Princeton University honored the four outstanding New Jersey secondary school teachers at its 2018 Commencement on Tuesday, June 5.
This year’s honorees are Eleni (Helen) Coyle of Tenafly High School, Irma Seltzer of Bergen County Academies, Sean Turkington of Ridgewood High School and Christene Willitts of Lenape High School.
The teachers were selected for the award based on nominations from public and private schools around the state. They each will receive $5,000, as well as $3,000 for their school libraries.
“Although each has a unique instructional style, the four teachers honored with this award share the common bond of a total commitment to their students,” said Todd Kent, director of Princeton’s Program in Teacher Preparation, which administers the award. “These teachers transform and enrich lives, and they remind us of the very important role that teachers play in our culture. They are an inspiration to both practicing and aspiring teachers, and the remarkable accomplishments of their students are the true measure of their skill in the classroom.”
The staff of the Program in Teacher Preparation, in reviewing the applications, considers recommendations from colleagues and students as well as evidence of the teachers’ accomplishments in the school and the community. From the initial pool of applicants, 11 finalists are selected and visited at their schools by Rosanne Zeppieri, a member of the program staff. The winners are then selected by a committee chaired by Elizabeth Colagiuri, deputy dean of the college, that also includes Kent; Stanley Katz, a lecturer with the rank of professor in public and international affairs at the Woodrow Wilson School of Public and International Affairs; and Steve Cochrane, superintendent of the Princeton Public Schools and a 1981 Princeton University graduate.
Princeton has honored secondary school teachers since 1959 after receiving an anonymous gift from an alumnus to establish the program.
Teachers honored this year are:
Eleni (Helen) Coyle
Physics teacher Helen Coyle is known for bringing real-world science into her classes at Tenafly High School. Whether she’s borrowing equipment from renowned labs to perform in-house experiments or leading field trips to research institutions such as Rockefeller University, Coyle is always in search of the latest scientific tools and research to incorporate into her teaching.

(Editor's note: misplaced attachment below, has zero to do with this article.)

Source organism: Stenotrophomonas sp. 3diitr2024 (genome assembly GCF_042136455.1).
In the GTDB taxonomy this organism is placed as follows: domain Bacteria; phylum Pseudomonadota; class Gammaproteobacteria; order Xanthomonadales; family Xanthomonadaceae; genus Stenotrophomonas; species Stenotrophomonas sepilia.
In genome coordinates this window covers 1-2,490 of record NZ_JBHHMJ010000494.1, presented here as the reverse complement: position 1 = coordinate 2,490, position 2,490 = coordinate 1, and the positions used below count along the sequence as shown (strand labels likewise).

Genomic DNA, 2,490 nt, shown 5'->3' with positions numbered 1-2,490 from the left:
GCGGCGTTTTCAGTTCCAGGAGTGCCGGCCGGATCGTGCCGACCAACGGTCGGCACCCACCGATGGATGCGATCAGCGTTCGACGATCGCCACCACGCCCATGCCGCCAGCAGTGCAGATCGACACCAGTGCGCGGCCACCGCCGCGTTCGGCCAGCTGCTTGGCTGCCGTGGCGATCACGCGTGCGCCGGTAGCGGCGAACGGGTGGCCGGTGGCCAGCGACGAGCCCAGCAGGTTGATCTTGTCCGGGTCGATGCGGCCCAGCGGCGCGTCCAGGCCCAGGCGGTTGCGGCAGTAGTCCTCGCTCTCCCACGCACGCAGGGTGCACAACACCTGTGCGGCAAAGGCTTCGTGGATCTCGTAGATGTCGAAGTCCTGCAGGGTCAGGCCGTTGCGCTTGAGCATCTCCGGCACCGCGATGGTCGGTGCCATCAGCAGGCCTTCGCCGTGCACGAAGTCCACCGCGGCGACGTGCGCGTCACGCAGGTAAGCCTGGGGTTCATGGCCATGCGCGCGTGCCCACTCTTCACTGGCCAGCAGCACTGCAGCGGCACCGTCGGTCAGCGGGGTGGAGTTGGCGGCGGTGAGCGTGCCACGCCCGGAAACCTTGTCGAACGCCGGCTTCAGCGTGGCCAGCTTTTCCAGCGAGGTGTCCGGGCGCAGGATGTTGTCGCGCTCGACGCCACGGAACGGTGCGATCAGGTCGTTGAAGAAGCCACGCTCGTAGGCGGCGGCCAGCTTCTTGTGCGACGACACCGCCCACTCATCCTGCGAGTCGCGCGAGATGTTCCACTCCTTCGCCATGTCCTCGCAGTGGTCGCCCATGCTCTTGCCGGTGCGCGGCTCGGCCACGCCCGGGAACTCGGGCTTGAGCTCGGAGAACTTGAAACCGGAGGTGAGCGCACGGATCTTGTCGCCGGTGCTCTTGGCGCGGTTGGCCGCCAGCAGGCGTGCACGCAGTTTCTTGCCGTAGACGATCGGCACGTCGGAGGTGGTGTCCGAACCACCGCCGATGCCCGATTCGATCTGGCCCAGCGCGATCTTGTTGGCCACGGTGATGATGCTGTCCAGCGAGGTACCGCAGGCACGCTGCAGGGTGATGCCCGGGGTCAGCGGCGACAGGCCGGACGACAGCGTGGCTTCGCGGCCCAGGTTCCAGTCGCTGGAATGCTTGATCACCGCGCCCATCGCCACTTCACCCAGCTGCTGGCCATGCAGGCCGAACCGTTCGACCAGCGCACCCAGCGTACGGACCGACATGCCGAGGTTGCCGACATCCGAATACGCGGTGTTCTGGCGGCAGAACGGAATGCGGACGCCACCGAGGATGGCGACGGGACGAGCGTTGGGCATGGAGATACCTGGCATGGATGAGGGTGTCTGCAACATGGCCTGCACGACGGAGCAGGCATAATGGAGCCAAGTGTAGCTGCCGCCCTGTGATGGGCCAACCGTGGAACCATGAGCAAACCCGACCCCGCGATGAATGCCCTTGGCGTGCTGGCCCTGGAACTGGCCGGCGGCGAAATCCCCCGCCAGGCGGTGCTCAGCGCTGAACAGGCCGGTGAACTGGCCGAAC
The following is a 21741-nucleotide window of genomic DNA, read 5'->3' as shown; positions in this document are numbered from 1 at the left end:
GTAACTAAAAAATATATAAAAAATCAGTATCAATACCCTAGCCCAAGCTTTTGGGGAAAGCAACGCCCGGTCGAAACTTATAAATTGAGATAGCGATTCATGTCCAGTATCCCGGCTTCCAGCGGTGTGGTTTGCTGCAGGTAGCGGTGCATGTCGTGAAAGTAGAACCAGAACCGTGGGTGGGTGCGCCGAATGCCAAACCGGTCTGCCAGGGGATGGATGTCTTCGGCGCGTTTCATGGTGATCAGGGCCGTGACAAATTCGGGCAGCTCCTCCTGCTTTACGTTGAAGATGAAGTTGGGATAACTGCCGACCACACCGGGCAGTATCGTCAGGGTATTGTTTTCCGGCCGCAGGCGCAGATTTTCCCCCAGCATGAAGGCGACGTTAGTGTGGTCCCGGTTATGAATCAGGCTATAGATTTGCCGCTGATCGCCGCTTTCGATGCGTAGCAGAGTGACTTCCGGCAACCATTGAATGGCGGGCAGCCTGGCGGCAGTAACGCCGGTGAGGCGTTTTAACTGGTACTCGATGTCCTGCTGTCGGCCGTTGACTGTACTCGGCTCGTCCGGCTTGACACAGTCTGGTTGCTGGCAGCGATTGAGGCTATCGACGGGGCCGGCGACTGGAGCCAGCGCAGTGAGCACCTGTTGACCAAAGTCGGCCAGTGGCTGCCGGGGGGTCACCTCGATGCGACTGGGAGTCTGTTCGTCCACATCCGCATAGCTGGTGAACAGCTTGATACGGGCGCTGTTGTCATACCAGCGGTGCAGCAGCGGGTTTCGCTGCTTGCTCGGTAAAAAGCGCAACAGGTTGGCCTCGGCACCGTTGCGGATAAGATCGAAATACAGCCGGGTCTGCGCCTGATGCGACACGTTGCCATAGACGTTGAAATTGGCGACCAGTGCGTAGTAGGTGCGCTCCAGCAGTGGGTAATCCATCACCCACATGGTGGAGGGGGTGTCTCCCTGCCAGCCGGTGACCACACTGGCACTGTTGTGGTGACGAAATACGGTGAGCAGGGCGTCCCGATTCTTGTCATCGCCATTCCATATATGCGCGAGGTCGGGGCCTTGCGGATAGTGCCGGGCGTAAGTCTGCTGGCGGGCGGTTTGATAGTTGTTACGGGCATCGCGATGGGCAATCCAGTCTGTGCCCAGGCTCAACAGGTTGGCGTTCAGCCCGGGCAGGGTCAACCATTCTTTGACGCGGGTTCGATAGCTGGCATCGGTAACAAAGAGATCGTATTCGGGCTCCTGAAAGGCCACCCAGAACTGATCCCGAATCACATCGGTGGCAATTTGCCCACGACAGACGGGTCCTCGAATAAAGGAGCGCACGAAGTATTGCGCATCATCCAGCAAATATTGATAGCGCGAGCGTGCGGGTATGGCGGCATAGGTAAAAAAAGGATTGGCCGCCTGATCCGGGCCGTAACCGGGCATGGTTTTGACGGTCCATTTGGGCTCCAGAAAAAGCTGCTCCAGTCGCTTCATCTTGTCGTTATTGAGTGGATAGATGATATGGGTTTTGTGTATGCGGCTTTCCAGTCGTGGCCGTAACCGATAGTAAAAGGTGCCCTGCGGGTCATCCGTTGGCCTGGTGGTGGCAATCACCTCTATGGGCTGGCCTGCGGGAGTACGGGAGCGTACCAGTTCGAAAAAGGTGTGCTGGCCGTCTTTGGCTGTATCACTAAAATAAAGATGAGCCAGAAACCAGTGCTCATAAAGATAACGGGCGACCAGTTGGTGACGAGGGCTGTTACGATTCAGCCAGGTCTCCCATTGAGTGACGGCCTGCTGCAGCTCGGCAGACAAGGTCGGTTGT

“Helen is on the cutting edge of STEM education,” wrote Catherine Paz, K-12 science supervisor for Tenafly Public Schools and a 1991 graduate of Princeton. “Her integration of highly regarded scientific institutes, experiences and professionals into our Tenafly High School culture has made the STEM fields come alive for our students.”
Coyle, a trained engineer, uses her extensive contacts throughout business, government and education to provide singular experiences for her students. She was instrumental in instituting SUNY Albany’s University in the High School program at Tenafly High School. She also is committed to her own learning, attending workshops and programs including the QuarkNet Data Camp at Fermilab in Illinois, to bring new ideas into the classroom.
To assist her 10th graders in developing research projects, Coyle participated in the Urban Barcoding Project at Cold Spring Harbor Harlem DNA Lab, then coached a small team of students to a Siemens semi-final award for their work assessing sulfur dioxide air pollution in New York’s Central Park through DNA barcoding of lichen specimens.
“We are the lucky recipients of Helen’s constant quest for knowledge in all fields,” said her colleague Robert Kennedy.
For Irma Seltzer, learning a foreign language is about more than gaining proficiency in reading, writing and speaking. The Bergen County Academies Spanish teacher uses her classroom as a forum to engage students in current events and social issues, encouraging her International Baccalaureate Spanish IV and V students to stretch their language skills and their world view by debating and discussing a variety of topics.